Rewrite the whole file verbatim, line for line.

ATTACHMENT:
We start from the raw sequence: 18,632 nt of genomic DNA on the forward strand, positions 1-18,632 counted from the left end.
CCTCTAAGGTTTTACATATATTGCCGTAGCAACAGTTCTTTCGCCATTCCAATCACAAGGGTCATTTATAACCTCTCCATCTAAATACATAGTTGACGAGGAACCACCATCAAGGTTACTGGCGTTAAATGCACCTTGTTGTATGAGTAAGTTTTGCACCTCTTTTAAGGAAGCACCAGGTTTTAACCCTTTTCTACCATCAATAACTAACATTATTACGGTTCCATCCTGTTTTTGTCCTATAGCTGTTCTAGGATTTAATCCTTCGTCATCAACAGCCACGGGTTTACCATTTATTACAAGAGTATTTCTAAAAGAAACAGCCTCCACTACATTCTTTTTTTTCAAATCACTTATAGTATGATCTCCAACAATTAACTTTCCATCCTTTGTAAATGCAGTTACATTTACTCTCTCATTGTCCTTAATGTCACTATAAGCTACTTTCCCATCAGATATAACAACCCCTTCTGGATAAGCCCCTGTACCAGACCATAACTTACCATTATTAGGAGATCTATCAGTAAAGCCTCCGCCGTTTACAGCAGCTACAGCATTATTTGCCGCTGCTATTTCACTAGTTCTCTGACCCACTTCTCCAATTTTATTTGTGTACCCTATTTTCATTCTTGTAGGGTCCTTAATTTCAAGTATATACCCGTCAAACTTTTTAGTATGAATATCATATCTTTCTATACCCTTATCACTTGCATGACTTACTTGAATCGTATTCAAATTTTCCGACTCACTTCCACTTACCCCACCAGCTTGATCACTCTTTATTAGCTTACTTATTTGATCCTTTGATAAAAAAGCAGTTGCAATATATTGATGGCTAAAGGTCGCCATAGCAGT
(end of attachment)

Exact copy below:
We start from the raw sequence: 18,632 nt of genomic DNA on the forward strand, positions 1-18,632 counted from the left end.
CCTCTAAGGTTTTACATATATTGCCGTAGCAACAGTTCTTTCGCCATTCCAATCACAAGGGTCATTTATAACCTCTCCATCTAAATACATAGTTGACGAGGAACCACCATCAAGGTTACTGGCGTTAAATGCACCTTGTTGTATGAGTAAGTTTTGCACCTCTTTTAAGGAAGCACCAGGTTTTAACCCTTTTCTACCATCAATAACTAACATTATTACGGTTCCATCCTGTTTTTGTCCTATAGCTGTTCTAGGATTTAATCCTTCGTCATCAACAGCCACGGGTTTACCATTTATTACAAGAGTATTTCTAAAAGAAACAGCCTCCACTACATTCTTTTTTTTCAAATCACTTATAGTATGATCTCCAACAATTAACTTTCCATCCTTTGTAAATGCAGTTACATTTACTCTCTCATTGTCCTTAATGTCACTATAAGCTACTTTCCCATCAGATATAACAACCCCTTCTGGATAAGCCCCTGTACCAGACCATAACTTACCATTATTAGGAGATCTATCAGTAAAGCCTCCGCCGTTTACAGCAGCTACAGCATTATTTGCCGCTGCTATTTCACTAGTTCTCTGACCCACTTCTCCAATTTTATTTGTGTACCCTATTTTCATTCTTGTAGGGTCCTTAATTTCAAGTATATACCCGTCAAACTTTTTAGTATGAATATCATATCTTTCTATACCCTTATCACTTGCATGACTTACTTGAATCGTATTCAAATTTTCCGACTCACTTCCACTTACCCCACCAGCTTGATCACTCTTTATTAGCTTACTTATTTGATCCTTTGATAAAAAAGCAGTTGCAATATATTGATGGCTAAAGGTCGCCATAGCAGT